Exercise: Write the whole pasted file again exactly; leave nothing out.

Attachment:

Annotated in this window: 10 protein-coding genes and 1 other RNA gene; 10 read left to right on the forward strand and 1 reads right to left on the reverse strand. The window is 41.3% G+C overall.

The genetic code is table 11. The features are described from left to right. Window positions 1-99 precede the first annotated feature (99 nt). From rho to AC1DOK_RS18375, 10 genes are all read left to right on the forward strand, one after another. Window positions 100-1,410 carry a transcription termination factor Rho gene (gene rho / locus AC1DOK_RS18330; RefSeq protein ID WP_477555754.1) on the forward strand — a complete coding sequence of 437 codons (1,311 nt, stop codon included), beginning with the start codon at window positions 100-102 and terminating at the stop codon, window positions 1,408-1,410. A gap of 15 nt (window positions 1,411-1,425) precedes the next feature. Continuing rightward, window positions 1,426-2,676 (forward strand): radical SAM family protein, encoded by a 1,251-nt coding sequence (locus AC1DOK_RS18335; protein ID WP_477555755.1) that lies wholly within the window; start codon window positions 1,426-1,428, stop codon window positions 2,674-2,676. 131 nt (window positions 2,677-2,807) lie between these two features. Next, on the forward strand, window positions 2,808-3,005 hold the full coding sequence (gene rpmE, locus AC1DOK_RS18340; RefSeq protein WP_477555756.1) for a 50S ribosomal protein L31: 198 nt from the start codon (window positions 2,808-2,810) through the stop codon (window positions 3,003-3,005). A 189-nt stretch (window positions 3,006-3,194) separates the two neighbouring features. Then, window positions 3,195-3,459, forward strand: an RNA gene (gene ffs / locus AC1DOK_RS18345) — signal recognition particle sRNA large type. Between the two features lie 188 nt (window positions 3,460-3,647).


Annotated in this window: 10 protein-coding genes and 1 other RNA gene; 10 read left to right on the forward strand and 1 reads right to left on the reverse strand. The window is 41.3% G+C overall.

The genetic code is table 11. The features are described from left to right. Window positions 1-99 precede the first annotated feature (99 nt). From rho to AC1DOK_RS18375, 10 genes are all read left to right on the forward strand, one after another. Window positions 100-1,410 carry a transcription termination factor Rho gene (gene rho / locus AC1DOK_RS18330; RefSeq protein ID WP_477555754.1) on the forward strand — a complete coding sequence of 437 codons (1,311 nt, stop codon included), beginning with the start codon at window positions 100-102 and terminating at the stop codon, window positions 1,408-1,410. A gap of 15 nt (window positions 1,411-1,425) precedes the next feature. Continuing rightward, window positions 1,426-2,676 (forward strand): radical SAM family protein, encoded by a 1,251-nt coding sequence (locus AC1DOK_RS18335; protein ID WP_477555755.1) that lies wholly within the window; start codon window positions 1,426-1,428, stop codon window positions 2,674-2,676. 131 nt (window positions 2,677-2,807) lie between these two features. Next, on the forward strand, window positions 2,808-3,005 hold the full coding sequence (gene rpmE, locus AC1DOK_RS18340; RefSeq protein WP_477555756.1) for a 50S ribosomal protein L31: 198 nt from the start codon (window positions 2,808-2,810) through the stop codon (window positions 3,003-3,005). A 189-nt stretch (window positions 3,006-3,194) separates the two neighbouring features. Then, window positions 3,195-3,459, forward strand: an RNA gene (gene ffs / locus AC1DOK_RS18345) — signal recognition particle sRNA large type. Between the two features lie 188 nt (window positions 3,460-3,647).